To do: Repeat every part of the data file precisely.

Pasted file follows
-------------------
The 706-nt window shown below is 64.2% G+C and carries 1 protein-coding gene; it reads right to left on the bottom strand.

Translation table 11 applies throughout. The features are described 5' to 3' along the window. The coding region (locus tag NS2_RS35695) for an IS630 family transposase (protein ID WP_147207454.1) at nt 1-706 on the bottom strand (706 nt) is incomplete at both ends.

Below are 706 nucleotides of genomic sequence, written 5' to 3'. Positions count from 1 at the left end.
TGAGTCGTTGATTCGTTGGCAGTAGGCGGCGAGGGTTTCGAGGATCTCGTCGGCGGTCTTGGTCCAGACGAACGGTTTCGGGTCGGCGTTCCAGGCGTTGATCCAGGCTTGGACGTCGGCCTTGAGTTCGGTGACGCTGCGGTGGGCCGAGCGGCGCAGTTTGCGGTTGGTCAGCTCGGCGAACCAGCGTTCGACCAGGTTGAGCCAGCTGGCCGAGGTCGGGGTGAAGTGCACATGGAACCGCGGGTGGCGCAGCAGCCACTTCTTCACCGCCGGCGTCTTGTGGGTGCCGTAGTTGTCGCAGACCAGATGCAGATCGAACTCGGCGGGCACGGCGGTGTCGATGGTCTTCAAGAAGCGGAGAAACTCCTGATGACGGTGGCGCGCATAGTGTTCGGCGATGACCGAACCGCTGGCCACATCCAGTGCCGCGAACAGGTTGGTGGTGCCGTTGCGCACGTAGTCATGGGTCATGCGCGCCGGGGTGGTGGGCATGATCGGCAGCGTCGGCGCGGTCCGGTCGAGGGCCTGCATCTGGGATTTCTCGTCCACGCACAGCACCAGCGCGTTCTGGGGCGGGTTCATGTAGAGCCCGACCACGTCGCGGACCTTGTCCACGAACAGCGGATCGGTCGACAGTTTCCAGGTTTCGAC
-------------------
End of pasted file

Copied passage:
The 706-nt window shown below is 64.2% G+C and carries 1 protein-coding gene; it reads right to left on the bottom strand.

Translation table 11 applies throughout. The features are described 5' to 3' along the window. The coding region (locus tag NS2_RS35695) for an IS630 family transposase (protein ID WP_147207454.1) at nt 1-706 on the bottom strand (706 nt) is incomplete at both ends.

Below are 706 nucleotides of genomic sequence, written 5' to 3'. Positions count from 1 at the left end.
TGAGTCGTTGATTCGTTGGCAGTAGGCGGCGAGGGTTTCGAGGATCTCGTCGGCGGTCTTGGTCCAGACGAACGGTTTCGGGTCGGCGTTCCAGGCGTTGATCCAGGCTTGGACGTCGGCCTTGAGTTCGGTGACGCTGCGGTGGGCCGAGCGGCGCAGTTTGCGGTTGGTCAGCTCGGCGAACCAGCGTTCGACCAGGTTGAGCCAGCTGGCCGAGGTCGGGGTGAAGTGCACATGGAACCGCGGGTGGCGCAGCAGCCACTTCTTCACCGCCGGCGTCTTGTGGGTGCCGTAGTTGTCGCAGACCAGATGCAGATCGAACTCGGCGGGCACGGCGGTGTCGATGGTCTTCAAGAAGCGGAGAAACTCCTGATGACGGTGGCGCGCATAGTGTTCGGCGATGACCGAACCGCTGGCCACATCCAGTGCCGCGAACAGGTTGGTGGTGCCGTTGCGCACGTAGTCATGGGTCATGCGCGCCGGGGTGGTGGGCATGATCGGCAGCGTCGGCGCGGTCCGGTCGAGGGCCTGCATCTGGGATTTCTCGTCCACGCACAGCACCAGCGCGTTCTGGGGCGGGTTCATGTAGAGCCCGACCACGTCGCGGACCTTGTCCACGAACAGCGGATCGGTCGACAGTTTCCAGGTTTCGAC